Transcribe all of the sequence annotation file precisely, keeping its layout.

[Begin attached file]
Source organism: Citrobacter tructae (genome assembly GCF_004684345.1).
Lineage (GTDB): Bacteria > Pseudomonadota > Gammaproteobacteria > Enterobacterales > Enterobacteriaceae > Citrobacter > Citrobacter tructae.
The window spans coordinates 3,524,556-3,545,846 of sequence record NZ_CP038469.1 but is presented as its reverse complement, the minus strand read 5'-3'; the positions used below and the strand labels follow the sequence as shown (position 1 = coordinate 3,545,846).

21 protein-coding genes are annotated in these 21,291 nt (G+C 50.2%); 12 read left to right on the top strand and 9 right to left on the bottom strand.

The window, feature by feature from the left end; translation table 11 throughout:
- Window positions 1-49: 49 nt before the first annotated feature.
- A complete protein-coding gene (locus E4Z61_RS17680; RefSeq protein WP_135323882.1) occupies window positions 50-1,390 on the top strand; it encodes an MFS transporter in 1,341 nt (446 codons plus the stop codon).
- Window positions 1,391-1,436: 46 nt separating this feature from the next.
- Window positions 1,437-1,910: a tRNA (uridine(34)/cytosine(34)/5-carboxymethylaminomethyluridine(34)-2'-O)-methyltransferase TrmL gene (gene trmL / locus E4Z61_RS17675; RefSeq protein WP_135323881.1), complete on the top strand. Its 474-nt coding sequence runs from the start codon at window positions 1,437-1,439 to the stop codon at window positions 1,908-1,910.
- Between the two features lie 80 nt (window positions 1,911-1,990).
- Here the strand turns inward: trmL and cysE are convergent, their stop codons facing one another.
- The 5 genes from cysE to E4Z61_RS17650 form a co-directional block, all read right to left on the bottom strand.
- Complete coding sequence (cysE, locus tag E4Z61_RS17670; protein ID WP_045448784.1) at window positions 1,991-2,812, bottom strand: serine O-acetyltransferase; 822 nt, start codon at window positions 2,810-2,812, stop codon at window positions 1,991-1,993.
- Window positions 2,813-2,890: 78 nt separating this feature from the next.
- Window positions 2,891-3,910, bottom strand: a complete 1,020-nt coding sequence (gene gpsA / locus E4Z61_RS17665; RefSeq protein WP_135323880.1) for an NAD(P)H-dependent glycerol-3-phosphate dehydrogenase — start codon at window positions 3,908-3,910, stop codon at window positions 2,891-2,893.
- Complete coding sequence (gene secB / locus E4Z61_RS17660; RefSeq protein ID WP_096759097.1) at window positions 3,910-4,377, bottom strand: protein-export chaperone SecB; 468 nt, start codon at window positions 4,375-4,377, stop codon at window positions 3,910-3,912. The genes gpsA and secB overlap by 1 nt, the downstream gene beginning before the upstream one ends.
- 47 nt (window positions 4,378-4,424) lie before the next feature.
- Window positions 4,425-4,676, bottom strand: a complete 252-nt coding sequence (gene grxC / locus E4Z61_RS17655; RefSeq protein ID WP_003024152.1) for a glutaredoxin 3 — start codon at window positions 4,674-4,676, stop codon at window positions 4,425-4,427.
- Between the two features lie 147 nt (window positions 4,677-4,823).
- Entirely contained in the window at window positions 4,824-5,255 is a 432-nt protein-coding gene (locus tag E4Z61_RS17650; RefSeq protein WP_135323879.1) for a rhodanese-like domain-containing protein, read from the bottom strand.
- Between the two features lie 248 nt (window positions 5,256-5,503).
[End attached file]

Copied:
Source organism: Citrobacter tructae (genome assembly GCF_004684345.1).
Lineage (GTDB): Bacteria > Pseudomonadota > Gammaproteobacteria > Enterobacterales > Enterobacteriaceae > Citrobacter > Citrobacter tructae.
The window spans coordinates 3,524,556-3,545,846 of sequence record NZ_CP038469.1 but is presented as its reverse complement, the minus strand read 5'-3'; the positions used below and the strand labels follow the sequence as shown (position 1 = coordinate 3,545,846).

21 protein-coding genes are annotated in these 21,291 nt (G+C 50.2%); 12 read left to right on the top strand and 9 right to left on the bottom strand.

The window, feature by feature from the left end; translation table 11 throughout:
- Window positions 1-49: 49 nt before the first annotated feature.
- A complete protein-coding gene (locus E4Z61_RS17680; RefSeq protein WP_135323882.1) occupies window positions 50-1,390 on the top strand; it encodes an MFS transporter in 1,341 nt (446 codons plus the stop codon).
- Window positions 1,391-1,436: 46 nt separating this feature from the next.
- Window positions 1,437-1,910: a tRNA (uridine(34)/cytosine(34)/5-carboxymethylaminomethyluridine(34)-2'-O)-methyltransferase TrmL gene (gene trmL / locus E4Z61_RS17675; RefSeq protein WP_135323881.1), complete on the top strand. Its 474-nt coding sequence runs from the start codon at window positions 1,437-1,439 to the stop codon at window positions 1,908-1,910.
- Between the two features lie 80 nt (window positions 1,911-1,990).
- Here the strand turns inward: trmL and cysE are convergent, their stop codons facing one another.
- The 5 genes from cysE to E4Z61_RS17650 form a co-directional block, all read right to left on the bottom strand.
- Complete coding sequence (cysE, locus tag E4Z61_RS17670; protein ID WP_045448784.1) at window positions 1,991-2,812, bottom strand: serine O-acetyltransferase; 822 nt, start codon at window positions 2,810-2,812, stop codon at window positions 1,991-1,993.
- Window positions 2,813-2,890: 78 nt separating this feature from the next.
- Window positions 2,891-3,910, bottom strand: a complete 1,020-nt coding sequence (gene gpsA / locus E4Z61_RS17665; RefSeq protein WP_135323880.1) for an NAD(P)H-dependent glycerol-3-phosphate dehydrogenase — start codon at window positions 3,908-3,910, stop codon at window positions 2,891-2,893.
- Complete coding sequence (gene secB / locus E4Z61_RS17660; RefSeq protein ID WP_096759097.1) at window positions 3,910-4,377, bottom strand: protein-export chaperone SecB; 468 nt, start codon at window positions 4,375-4,377, stop codon at window positions 3,910-3,912. The genes gpsA and secB overlap by 1 nt, the downstream gene beginning before the upstream one ends.
- 47 nt (window positions 4,378-4,424) lie before the next feature.
- Window positions 4,425-4,676, bottom strand: a complete 252-nt coding sequence (gene grxC / locus E4Z61_RS17655; RefSeq protein ID WP_003024152.1) for a glutaredoxin 3 — start codon at window positions 4,674-4,676, stop codon at window positions 4,425-4,427.
- Between the two features lie 147 nt (window positions 4,677-4,823).
- Entirely contained in the window at window positions 4,824-5,255 is a 432-nt protein-coding gene (locus tag E4Z61_RS17650; RefSeq protein WP_135323879.1) for a rhodanese-like domain-containing protein, read from the bottom strand.
- Between the two features lie 248 nt (window positions 5,256-5,503).